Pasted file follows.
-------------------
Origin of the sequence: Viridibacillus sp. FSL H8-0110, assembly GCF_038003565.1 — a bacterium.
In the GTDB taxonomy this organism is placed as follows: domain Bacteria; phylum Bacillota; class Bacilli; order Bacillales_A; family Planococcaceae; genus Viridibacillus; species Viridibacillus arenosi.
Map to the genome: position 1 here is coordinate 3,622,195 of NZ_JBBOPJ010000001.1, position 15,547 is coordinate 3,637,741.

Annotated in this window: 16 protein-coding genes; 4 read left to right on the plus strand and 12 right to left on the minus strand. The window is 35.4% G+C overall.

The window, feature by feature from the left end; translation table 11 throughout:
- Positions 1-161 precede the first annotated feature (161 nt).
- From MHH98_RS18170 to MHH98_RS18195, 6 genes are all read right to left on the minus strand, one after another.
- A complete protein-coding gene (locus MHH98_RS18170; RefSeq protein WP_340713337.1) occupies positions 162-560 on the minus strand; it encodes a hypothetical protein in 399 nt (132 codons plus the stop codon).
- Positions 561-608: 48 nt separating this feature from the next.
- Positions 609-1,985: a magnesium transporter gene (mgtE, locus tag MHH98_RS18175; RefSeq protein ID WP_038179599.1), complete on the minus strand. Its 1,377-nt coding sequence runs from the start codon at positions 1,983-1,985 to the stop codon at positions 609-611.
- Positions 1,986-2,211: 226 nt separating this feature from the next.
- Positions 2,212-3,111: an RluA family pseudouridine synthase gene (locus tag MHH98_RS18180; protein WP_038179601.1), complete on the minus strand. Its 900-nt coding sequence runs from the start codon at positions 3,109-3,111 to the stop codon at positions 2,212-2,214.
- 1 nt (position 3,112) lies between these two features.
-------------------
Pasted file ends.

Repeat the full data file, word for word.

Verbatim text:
Origin of the sequence: Viridibacillus sp. FSL H8-0110, assembly GCF_038003565.1 — a bacterium.
In the GTDB taxonomy this organism is placed as follows: domain Bacteria; phylum Bacillota; class Bacilli; order Bacillales_A; family Planococcaceae; genus Viridibacillus; species Viridibacillus arenosi.
Map to the genome: position 1 here is coordinate 3,622,195 of NZ_JBBOPJ010000001.1, position 15,547 is coordinate 3,637,741.

Annotated in this window: 16 protein-coding genes; 4 read left to right on the plus strand and 12 right to left on the minus strand. The window is 35.4% G+C overall.

The window, feature by feature from the left end; translation table 11 throughout:
- Positions 1-161 precede the first annotated feature (161 nt).
- From MHH98_RS18170 to MHH98_RS18195, 6 genes are all read right to left on the minus strand, one after another.
- A complete protein-coding gene (locus MHH98_RS18170; RefSeq protein WP_340713337.1) occupies positions 162-560 on the minus strand; it encodes a hypothetical protein in 399 nt (132 codons plus the stop codon).
- Positions 561-608: 48 nt separating this feature from the next.
- Positions 609-1,985: a magnesium transporter gene (mgtE, locus tag MHH98_RS18175; RefSeq protein ID WP_038179599.1), complete on the minus strand. Its 1,377-nt coding sequence runs from the start codon at positions 1,983-1,985 to the stop codon at positions 609-611.
- Positions 1,986-2,211: 226 nt separating this feature from the next.
- Positions 2,212-3,111: an RluA family pseudouridine synthase gene (locus tag MHH98_RS18180; protein WP_038179601.1), complete on the minus strand. Its 900-nt coding sequence runs from the start codon at positions 3,109-3,111 to the stop codon at positions 2,212-2,214.
- 1 nt (position 3,112) lies between these two features.